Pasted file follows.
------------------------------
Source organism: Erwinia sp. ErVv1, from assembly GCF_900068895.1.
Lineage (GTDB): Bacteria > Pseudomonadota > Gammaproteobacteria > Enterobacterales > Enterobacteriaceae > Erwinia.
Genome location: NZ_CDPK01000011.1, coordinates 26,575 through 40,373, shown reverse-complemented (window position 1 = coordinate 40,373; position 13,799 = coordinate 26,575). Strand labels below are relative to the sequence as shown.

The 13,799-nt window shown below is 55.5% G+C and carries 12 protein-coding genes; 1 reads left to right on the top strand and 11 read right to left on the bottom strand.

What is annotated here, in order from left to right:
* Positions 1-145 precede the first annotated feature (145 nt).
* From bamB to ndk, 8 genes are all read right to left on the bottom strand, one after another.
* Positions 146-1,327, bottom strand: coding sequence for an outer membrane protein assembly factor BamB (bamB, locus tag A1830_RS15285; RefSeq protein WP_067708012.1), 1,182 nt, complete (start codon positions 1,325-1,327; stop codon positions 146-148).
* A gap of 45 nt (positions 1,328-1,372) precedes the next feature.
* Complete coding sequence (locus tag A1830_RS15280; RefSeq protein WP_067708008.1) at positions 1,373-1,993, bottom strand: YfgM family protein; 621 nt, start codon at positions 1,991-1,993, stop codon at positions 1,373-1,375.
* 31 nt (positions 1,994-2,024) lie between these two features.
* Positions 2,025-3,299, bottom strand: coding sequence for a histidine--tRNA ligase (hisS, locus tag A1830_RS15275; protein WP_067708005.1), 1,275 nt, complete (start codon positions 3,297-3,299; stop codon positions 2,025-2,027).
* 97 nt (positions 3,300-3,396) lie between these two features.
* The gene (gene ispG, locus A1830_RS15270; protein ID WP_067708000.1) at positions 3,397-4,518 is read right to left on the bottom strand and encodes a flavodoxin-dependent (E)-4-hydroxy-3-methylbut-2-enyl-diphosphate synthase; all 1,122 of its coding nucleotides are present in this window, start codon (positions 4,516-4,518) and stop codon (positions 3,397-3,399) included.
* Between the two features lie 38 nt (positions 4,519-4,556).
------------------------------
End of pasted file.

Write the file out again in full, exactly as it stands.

Source organism: Erwinia sp. ErVv1, from assembly GCF_900068895.1.
Lineage (GTDB): Bacteria > Pseudomonadota > Gammaproteobacteria > Enterobacterales > Enterobacteriaceae > Erwinia.
Genome location: NZ_CDPK01000011.1, coordinates 26,575 through 40,373, shown reverse-complemented (window position 1 = coordinate 40,373; position 13,799 = coordinate 26,575). Strand labels below are relative to the sequence as shown.

The 13,799-nt window shown below is 55.5% G+C and carries 12 protein-coding genes; 1 reads left to right on the top strand and 11 read right to left on the bottom strand.

What is annotated here, in order from left to right:
* Positions 1-145 precede the first annotated feature (145 nt).
* From bamB to ndk, 8 genes are all read right to left on the bottom strand, one after another.
* Positions 146-1,327, bottom strand: coding sequence for an outer membrane protein assembly factor BamB (bamB, locus tag A1830_RS15285; RefSeq protein WP_067708012.1), 1,182 nt, complete (start codon positions 1,325-1,327; stop codon positions 146-148).
* A gap of 45 nt (positions 1,328-1,372) precedes the next feature.
* Complete coding sequence (locus tag A1830_RS15280; RefSeq protein WP_067708008.1) at positions 1,373-1,993, bottom strand: YfgM family protein; 621 nt, start codon at positions 1,991-1,993, stop codon at positions 1,373-1,375.
* 31 nt (positions 1,994-2,024) lie between these two features.
* Positions 2,025-3,299, bottom strand: coding sequence for a histidine--tRNA ligase (hisS, locus tag A1830_RS15275; protein WP_067708005.1), 1,275 nt, complete (start codon positions 3,297-3,299; stop codon positions 2,025-2,027).
* 97 nt (positions 3,300-3,396) lie between these two features.
* The gene (gene ispG, locus A1830_RS15270; protein ID WP_067708000.1) at positions 3,397-4,518 is read right to left on the bottom strand and encodes a flavodoxin-dependent (E)-4-hydroxy-3-methylbut-2-enyl-diphosphate synthase; all 1,122 of its coding nucleotides are present in this window, start codon (positions 4,516-4,518) and stop codon (positions 3,397-3,399) included.
* Between the two features lie 38 nt (positions 4,519-4,556).